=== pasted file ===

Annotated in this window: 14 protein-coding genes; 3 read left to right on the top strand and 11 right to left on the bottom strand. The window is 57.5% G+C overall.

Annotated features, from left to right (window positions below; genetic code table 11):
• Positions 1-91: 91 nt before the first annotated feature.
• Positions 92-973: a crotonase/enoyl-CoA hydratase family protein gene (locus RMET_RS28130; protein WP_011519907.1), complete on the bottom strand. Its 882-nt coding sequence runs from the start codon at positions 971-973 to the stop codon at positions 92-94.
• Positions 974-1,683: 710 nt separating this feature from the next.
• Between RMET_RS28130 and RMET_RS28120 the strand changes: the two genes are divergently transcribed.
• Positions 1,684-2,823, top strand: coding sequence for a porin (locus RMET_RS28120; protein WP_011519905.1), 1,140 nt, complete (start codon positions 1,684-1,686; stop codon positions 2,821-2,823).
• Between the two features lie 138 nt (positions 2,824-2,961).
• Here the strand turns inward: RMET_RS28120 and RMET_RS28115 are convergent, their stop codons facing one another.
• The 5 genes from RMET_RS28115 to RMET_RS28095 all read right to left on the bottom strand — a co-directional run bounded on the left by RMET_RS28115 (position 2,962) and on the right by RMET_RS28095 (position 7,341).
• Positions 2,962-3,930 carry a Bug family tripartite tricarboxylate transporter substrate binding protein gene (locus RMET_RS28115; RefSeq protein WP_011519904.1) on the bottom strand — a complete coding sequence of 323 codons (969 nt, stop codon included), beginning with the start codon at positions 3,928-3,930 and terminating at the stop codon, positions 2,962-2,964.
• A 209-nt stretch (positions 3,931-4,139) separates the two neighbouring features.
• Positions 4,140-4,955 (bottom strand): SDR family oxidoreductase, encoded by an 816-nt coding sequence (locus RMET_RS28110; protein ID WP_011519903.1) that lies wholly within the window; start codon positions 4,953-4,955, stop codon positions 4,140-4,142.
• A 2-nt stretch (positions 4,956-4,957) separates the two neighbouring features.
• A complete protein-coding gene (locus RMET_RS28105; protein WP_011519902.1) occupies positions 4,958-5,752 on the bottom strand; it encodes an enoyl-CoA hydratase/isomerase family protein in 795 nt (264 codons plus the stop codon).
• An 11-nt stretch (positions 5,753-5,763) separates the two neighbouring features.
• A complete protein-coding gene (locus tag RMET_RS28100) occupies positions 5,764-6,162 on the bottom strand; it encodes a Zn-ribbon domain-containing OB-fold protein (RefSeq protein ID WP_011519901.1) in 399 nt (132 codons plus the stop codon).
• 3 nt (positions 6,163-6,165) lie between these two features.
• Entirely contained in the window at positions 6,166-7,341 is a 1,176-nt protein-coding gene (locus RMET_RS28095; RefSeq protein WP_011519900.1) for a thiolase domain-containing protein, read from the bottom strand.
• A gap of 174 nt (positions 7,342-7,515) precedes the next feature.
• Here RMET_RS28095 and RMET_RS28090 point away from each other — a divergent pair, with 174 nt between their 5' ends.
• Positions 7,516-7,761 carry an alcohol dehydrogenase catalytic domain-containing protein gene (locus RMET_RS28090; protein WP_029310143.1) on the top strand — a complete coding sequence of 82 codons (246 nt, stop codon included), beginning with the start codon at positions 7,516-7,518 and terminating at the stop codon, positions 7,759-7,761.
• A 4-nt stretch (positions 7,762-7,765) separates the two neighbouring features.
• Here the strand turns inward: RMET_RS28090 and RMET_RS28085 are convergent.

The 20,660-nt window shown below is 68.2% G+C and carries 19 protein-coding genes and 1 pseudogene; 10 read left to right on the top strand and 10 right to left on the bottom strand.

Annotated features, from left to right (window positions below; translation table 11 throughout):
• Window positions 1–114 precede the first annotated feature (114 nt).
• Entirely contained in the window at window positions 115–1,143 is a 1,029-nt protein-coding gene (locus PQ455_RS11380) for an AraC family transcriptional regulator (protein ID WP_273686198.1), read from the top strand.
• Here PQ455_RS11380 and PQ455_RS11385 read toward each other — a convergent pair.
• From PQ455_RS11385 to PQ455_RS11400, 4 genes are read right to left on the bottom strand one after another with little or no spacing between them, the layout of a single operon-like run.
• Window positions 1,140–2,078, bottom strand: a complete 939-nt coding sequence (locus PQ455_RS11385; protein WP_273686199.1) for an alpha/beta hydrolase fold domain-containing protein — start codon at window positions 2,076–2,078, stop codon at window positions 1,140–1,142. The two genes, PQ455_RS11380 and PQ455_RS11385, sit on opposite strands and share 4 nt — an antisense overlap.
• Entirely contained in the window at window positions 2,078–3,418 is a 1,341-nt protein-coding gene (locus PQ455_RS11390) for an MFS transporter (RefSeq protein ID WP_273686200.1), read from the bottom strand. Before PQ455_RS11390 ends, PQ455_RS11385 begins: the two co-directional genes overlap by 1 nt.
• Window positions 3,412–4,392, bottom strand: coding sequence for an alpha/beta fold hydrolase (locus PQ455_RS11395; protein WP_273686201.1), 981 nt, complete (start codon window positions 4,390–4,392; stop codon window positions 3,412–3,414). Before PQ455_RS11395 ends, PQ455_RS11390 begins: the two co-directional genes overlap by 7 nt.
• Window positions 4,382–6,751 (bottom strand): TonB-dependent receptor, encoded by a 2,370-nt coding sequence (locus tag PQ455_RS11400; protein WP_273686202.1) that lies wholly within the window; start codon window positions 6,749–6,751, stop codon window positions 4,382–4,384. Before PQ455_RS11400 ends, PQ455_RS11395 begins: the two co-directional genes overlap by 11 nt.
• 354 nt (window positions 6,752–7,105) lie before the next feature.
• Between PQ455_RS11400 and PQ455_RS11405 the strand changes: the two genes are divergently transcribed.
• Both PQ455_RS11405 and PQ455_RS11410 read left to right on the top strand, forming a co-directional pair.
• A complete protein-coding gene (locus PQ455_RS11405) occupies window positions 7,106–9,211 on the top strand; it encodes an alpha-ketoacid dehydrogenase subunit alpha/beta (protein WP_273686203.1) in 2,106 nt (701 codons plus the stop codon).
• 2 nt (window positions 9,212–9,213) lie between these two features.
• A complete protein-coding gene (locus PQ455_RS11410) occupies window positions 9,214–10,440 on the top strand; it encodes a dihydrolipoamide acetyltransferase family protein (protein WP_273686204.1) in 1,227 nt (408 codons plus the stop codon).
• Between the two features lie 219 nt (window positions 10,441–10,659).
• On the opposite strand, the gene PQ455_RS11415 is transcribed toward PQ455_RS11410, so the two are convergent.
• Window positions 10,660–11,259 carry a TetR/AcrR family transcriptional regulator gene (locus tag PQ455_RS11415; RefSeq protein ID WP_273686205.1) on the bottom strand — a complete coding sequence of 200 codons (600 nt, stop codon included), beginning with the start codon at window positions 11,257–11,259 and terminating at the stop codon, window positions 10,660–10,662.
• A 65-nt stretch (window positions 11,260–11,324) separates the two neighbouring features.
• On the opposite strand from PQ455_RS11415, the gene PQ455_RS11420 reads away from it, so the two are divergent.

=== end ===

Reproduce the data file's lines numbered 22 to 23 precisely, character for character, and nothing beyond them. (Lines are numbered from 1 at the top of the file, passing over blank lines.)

• Positions 7,516-7,761 carry an alcohol dehydrogenase catalytic domain-containing protein gene (locus RMET_RS28090; protein WP_029310143.1) on the top strand — a complete coding sequence of 82 codons (246 nt, stop codon included), beginning with the start codon at positions 7,516-7,518 and terminating at the stop codon, positions 7,759-7,761.
• A 4-nt stretch (positions 7,762-7,765) separates the two neighbouring features.